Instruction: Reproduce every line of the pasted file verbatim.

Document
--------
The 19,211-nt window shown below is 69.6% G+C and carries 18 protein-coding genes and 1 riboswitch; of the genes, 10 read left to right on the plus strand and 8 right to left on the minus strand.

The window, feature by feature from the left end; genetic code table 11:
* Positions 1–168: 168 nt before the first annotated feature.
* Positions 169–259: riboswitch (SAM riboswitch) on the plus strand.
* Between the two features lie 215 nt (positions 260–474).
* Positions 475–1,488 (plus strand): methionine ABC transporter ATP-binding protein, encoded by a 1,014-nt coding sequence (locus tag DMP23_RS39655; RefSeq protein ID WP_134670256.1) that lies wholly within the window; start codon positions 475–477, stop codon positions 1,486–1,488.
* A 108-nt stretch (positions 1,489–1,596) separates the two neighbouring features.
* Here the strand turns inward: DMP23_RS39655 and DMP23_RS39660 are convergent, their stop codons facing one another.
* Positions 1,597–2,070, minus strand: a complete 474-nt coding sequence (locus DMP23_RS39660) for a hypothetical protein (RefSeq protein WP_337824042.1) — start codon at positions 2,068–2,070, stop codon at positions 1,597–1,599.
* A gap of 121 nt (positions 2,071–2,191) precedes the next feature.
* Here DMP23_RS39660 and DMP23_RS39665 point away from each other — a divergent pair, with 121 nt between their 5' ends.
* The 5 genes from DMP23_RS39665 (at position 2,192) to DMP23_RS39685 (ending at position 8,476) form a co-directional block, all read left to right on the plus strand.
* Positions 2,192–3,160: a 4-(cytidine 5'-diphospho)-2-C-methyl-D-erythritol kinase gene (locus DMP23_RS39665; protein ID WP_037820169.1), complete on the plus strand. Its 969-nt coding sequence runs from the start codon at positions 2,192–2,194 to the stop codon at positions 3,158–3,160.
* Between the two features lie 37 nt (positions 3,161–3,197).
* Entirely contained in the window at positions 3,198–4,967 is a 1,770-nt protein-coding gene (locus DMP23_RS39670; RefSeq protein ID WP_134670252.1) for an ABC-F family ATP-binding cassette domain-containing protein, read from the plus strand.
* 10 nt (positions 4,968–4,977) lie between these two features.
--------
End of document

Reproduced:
The 19,211-nt window shown below is 69.6% G+C and carries 18 protein-coding genes and 1 riboswitch; of the genes, 10 read left to right on the plus strand and 8 right to left on the minus strand.

The window, feature by feature from the left end; genetic code table 11:
* Positions 1–168: 168 nt before the first annotated feature.
* Positions 169–259: riboswitch (SAM riboswitch) on the plus strand.
* Between the two features lie 215 nt (positions 260–474).
* Positions 475–1,488 (plus strand): methionine ABC transporter ATP-binding protein, encoded by a 1,014-nt coding sequence (locus tag DMP23_RS39655; RefSeq protein ID WP_134670256.1) that lies wholly within the window; start codon positions 475–477, stop codon positions 1,486–1,488.
* A 108-nt stretch (positions 1,489–1,596) separates the two neighbouring features.
* Here the strand turns inward: DMP23_RS39655 and DMP23_RS39660 are convergent, their stop codons facing one another.
* Positions 1,597–2,070, minus strand: a complete 474-nt coding sequence (locus DMP23_RS39660) for a hypothetical protein (RefSeq protein WP_337824042.1) — start codon at positions 2,068–2,070, stop codon at positions 1,597–1,599.
* A gap of 121 nt (positions 2,071–2,191) precedes the next feature.
* Here DMP23_RS39660 and DMP23_RS39665 point away from each other — a divergent pair, with 121 nt between their 5' ends.
* The 5 genes from DMP23_RS39665 (at position 2,192) to DMP23_RS39685 (ending at position 8,476) form a co-directional block, all read left to right on the plus strand.
* Positions 2,192–3,160: a 4-(cytidine 5'-diphospho)-2-C-methyl-D-erythritol kinase gene (locus DMP23_RS39665; protein ID WP_037820169.1), complete on the plus strand. Its 969-nt coding sequence runs from the start codon at positions 2,192–2,194 to the stop codon at positions 3,158–3,160.
* Between the two features lie 37 nt (positions 3,161–3,197).
* Entirely contained in the window at positions 3,198–4,967 is a 1,770-nt protein-coding gene (locus DMP23_RS39670; RefSeq protein ID WP_134670252.1) for an ABC-F family ATP-binding cassette domain-containing protein, read from the plus strand.
* 10 nt (positions 4,968–4,977) lie between these two features.